Sir Arthur Pearson owned the Daily Express
Sir Arthur Pearson was yesterday honoured with a prestigious English Heritage blue plaque for his inspirational work helping blinded servicemen and women. His great granddaughter, the honourable Mrs Marya Egerton-Warburton, brushed tears of pride from her eyes as she unveiled the plaque at 21 Portland Place, London, saying: “I am immensely proud of my truly great grandpappa on this very special day.” It was at this very address more than a century ago that Sir Arthur, who launched the Daily Express in 1900, entertained the great and the good of the day, including an up-and-coming young politician by the name of Winston Churchill.
In the early months of the First World War, the philanthropist, whose own sight had been blighted by glaucoma, leaving him almost blind by 1912, became concerned there was no help for the increasing numbers of men returning home with eye injuries.
Blindness, temporary or permanent, was a frequent consequence, adding to the savage toll on men’s vision exacted by bullets, shells and, increasingly, mustard gas. In the four years of the struggle, some 31,000 British soldiers were discharged with damaged or defective eyesight. More than 2,000 were fully blind.
So, in 1915, Sir Arthur founded St Dunstan’s charity for blind veterans, devoting his tireless energy to help them lead normal lives. Severely injured men were welcomed to his central London home where he personally helped them cope with the trauma.
Inspirational and practically minded, he boosted flagging spirits, teaching them braille and playing a huge part in their recovery and their eventual return to normal life.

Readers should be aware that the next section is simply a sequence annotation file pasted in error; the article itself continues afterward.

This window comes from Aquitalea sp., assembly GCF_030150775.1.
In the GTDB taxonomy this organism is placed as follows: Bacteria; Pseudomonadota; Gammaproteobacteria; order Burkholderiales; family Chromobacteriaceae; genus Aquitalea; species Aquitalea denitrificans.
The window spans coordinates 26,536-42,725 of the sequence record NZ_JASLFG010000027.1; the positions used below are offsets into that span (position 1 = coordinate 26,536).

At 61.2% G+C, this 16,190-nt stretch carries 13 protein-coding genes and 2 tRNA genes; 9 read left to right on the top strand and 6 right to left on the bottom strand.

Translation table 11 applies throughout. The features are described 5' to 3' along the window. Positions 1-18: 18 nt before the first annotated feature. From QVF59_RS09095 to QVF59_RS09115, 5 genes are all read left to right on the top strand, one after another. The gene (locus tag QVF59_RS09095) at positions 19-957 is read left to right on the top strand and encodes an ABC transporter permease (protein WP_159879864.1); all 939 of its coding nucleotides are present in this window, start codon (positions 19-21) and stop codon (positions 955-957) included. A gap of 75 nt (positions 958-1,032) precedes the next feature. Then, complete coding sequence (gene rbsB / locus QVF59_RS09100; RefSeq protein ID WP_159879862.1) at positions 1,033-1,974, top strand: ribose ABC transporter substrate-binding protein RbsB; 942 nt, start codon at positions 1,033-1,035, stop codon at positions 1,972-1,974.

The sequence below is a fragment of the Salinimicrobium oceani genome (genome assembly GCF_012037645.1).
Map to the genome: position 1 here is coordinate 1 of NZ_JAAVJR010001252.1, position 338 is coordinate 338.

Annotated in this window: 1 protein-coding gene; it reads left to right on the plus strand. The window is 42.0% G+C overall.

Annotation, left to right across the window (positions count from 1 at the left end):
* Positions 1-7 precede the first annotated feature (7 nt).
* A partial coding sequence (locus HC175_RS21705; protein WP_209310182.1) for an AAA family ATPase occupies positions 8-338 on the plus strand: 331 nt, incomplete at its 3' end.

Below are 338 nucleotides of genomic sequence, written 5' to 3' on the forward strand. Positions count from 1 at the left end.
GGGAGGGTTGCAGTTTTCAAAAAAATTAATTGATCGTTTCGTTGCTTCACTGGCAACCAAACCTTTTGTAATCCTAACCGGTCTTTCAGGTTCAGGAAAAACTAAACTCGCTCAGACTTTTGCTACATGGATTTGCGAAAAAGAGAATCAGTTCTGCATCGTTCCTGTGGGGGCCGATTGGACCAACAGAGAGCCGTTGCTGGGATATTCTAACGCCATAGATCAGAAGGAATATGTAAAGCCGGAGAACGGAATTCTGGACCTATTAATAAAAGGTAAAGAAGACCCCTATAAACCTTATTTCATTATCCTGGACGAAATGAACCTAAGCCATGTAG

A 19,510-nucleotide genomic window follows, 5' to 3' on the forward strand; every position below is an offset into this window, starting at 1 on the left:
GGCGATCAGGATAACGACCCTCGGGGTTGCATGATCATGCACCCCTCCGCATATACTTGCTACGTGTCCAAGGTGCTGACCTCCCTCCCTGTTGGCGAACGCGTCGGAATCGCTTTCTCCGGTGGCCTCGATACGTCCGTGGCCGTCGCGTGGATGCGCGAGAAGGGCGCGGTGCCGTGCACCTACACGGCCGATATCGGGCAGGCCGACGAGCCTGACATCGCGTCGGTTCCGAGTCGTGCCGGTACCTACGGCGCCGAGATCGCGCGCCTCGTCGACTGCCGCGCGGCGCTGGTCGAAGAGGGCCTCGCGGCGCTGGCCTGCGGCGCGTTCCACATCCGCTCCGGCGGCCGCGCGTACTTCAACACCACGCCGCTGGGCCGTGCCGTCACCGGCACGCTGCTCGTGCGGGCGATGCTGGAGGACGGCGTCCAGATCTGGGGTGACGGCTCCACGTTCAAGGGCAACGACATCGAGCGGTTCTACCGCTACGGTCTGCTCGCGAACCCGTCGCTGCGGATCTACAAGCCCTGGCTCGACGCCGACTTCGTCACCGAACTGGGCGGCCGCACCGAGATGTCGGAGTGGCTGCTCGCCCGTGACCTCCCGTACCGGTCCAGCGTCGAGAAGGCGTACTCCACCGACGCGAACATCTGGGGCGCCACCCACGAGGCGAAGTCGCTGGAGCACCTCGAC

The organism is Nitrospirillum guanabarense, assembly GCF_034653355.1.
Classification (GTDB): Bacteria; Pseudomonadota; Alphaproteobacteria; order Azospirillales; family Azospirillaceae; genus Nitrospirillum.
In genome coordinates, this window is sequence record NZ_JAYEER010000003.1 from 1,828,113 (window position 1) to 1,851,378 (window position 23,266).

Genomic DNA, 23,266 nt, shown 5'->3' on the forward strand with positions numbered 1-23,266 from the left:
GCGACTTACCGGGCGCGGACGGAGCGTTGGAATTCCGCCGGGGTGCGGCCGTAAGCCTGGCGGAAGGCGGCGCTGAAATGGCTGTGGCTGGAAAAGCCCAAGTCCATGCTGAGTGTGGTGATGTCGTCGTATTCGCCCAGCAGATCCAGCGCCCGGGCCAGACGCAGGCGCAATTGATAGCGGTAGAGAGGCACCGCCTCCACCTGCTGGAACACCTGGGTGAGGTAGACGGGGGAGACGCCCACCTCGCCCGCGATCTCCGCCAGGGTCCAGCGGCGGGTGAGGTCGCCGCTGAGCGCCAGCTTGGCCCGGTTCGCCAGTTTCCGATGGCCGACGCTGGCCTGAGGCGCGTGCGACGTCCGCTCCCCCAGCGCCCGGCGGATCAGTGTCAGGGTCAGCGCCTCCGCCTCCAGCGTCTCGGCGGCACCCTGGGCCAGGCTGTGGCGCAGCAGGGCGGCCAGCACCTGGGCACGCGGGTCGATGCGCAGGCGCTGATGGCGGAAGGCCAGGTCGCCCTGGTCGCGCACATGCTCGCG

The organisation took its name from St Dunstan’s Lodge in Regent’s Park where its first headquarters was based.
Due to Sir Arthur’s determination to focus on practical help, veterans were given a crash course in Braille and were also taught a number of trades, including shorthand, carpentry, boot repair and telephony so they could return to work.
An article published by the Illustrated London News in 1915 said: “In a quiet corner of London’s most beautiful park is a house where miracles are performed.”
Sir Arthur’s infectious positive philosophy, echoed in his slogan that there should be ‘victory over blindness’, was years ahead of its time. Explaining philosophy, Sir Arthur Pearson wrote in 1919: “I wanted them to be led to look upon blindness, not as an affliction, but as a handicap; not merely as calamity, but as an opportunity.”
St Dunstan’s men play football
Sensing that the football and cricket-loving young men returning sightless from the battlefields missed the joy of sports, a giant ball was created for them to push around Regent’s Park.
Sir Arthur presented the men with silver braille watches on arrival and silver tea pots when they got to the stage when they could live independently or with their families.